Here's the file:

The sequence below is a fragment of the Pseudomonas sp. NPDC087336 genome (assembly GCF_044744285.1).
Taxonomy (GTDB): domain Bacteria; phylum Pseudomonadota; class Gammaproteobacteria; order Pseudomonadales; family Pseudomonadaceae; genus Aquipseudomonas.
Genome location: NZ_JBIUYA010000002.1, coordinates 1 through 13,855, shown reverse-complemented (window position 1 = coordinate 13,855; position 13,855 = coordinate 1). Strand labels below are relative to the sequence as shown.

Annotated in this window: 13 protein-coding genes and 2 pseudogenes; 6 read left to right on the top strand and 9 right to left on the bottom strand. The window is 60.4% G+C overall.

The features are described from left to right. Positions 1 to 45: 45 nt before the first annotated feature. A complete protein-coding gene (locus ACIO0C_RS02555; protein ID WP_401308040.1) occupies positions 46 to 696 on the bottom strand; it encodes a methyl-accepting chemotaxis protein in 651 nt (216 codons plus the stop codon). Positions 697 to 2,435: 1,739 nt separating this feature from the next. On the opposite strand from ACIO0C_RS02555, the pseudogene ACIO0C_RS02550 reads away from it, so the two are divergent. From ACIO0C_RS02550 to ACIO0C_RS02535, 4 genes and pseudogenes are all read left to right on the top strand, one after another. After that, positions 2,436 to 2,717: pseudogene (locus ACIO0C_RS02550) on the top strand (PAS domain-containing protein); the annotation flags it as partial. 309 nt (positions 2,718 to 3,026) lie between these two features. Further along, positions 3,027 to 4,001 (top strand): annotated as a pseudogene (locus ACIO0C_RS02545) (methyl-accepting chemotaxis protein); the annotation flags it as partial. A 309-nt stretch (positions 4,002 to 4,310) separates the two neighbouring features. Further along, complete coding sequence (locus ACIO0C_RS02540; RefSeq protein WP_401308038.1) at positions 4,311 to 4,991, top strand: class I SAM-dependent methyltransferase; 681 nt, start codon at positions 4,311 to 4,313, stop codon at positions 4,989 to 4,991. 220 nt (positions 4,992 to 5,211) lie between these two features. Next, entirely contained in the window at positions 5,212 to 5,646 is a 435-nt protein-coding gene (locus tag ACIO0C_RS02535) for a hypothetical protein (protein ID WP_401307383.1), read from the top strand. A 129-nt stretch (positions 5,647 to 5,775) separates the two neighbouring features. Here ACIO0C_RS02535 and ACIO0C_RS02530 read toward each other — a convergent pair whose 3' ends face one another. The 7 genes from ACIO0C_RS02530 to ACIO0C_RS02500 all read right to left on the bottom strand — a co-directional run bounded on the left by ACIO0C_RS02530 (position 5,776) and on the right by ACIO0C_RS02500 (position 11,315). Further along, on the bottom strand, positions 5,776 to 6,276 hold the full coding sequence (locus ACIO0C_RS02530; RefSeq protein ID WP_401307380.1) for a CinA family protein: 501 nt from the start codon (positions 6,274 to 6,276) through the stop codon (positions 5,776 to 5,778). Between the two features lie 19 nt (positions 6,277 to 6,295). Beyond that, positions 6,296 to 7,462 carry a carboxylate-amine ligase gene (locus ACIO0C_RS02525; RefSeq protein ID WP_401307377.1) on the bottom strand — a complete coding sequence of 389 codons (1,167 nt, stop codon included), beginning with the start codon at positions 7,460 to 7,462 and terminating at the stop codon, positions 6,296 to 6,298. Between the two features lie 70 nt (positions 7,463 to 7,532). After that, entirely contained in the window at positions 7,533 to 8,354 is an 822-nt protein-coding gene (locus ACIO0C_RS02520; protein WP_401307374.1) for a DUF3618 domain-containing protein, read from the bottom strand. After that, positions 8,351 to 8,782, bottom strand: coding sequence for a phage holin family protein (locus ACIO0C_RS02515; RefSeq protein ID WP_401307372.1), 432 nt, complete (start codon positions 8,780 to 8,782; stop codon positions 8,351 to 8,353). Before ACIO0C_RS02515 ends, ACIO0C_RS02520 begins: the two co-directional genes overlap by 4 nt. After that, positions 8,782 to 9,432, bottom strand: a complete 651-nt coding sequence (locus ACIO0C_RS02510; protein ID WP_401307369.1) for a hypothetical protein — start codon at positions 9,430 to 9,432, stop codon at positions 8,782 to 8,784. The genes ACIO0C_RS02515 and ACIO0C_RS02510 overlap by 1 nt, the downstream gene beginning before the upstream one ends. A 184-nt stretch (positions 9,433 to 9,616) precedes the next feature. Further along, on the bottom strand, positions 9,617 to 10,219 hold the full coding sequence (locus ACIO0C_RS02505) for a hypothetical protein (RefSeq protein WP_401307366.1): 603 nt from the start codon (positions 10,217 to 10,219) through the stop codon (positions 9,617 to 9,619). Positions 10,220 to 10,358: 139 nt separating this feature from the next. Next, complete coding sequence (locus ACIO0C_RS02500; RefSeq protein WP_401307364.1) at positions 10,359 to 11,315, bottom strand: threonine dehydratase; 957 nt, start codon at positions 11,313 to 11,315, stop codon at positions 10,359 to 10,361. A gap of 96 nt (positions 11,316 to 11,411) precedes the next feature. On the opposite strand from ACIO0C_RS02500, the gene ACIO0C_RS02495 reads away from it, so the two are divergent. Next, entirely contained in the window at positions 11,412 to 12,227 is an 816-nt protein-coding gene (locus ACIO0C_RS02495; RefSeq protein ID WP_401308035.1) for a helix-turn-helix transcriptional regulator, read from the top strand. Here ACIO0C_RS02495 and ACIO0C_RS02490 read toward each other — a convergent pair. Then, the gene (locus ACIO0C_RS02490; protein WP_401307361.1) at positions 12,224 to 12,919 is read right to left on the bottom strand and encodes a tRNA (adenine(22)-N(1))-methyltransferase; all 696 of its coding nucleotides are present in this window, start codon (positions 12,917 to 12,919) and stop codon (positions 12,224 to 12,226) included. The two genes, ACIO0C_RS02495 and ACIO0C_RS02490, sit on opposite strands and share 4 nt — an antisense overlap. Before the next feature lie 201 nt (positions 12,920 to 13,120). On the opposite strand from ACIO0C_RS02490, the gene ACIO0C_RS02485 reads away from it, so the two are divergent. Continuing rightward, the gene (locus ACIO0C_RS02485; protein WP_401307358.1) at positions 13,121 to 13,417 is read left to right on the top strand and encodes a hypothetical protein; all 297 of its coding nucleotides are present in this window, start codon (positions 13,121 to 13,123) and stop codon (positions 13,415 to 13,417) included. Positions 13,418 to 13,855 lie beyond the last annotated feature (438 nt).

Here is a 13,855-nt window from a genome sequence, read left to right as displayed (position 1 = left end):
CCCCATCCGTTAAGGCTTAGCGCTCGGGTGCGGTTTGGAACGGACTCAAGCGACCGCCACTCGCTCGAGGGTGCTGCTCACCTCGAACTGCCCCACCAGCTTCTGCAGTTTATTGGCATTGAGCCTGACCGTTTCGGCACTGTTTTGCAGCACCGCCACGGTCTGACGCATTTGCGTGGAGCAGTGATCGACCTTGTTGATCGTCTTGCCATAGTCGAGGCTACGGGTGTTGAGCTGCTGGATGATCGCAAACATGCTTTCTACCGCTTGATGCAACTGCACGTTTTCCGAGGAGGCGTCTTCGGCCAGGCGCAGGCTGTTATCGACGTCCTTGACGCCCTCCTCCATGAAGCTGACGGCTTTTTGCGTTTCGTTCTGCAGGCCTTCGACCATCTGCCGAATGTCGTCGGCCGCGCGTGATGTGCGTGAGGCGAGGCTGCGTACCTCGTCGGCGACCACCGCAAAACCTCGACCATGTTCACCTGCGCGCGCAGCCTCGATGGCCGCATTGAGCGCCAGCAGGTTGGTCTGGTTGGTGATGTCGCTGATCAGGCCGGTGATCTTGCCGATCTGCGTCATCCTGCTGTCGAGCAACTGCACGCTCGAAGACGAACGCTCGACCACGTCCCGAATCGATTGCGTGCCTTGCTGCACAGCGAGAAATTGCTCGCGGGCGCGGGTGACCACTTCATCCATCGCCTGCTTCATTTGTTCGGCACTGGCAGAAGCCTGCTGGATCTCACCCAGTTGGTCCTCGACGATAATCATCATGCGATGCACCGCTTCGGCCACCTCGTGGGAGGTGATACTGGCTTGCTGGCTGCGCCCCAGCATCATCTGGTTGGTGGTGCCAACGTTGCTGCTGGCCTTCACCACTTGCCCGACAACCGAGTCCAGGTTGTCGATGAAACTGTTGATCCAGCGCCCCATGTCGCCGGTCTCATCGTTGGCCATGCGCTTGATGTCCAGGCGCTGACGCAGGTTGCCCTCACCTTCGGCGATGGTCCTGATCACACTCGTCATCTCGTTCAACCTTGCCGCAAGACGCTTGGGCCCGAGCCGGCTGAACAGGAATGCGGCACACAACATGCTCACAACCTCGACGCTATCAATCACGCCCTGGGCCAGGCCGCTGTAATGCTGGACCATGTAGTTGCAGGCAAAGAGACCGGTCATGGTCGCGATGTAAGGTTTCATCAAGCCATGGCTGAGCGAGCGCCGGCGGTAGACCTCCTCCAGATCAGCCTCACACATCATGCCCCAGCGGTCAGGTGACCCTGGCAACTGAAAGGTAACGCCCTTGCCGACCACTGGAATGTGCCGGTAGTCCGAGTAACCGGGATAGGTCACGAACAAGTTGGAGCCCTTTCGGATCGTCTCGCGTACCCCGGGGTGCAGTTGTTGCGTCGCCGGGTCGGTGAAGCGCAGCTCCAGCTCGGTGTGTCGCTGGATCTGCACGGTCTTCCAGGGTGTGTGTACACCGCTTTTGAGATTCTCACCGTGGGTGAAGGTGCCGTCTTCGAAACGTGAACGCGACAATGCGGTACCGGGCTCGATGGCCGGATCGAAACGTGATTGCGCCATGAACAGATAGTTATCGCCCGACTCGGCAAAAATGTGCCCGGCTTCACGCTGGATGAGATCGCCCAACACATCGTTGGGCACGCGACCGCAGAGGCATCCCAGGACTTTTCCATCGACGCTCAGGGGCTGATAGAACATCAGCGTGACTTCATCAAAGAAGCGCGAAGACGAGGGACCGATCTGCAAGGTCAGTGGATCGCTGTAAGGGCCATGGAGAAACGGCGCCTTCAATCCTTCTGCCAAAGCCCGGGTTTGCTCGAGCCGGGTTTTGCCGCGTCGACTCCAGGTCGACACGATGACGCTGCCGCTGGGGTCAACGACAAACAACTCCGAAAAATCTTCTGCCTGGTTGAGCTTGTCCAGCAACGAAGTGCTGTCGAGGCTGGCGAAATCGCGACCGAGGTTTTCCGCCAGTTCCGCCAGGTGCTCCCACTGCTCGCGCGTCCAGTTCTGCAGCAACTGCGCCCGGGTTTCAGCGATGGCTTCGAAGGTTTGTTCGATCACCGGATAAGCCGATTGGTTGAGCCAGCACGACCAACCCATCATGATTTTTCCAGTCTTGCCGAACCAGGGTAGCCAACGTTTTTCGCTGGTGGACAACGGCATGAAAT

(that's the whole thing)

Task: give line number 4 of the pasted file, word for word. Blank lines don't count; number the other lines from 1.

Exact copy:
Annotated in this window: 13 protein-coding genes and 2 pseudogenes; 6 read left to right on the top strand and 9 right to left on the bottom strand. The window is 60.4% G+C overall.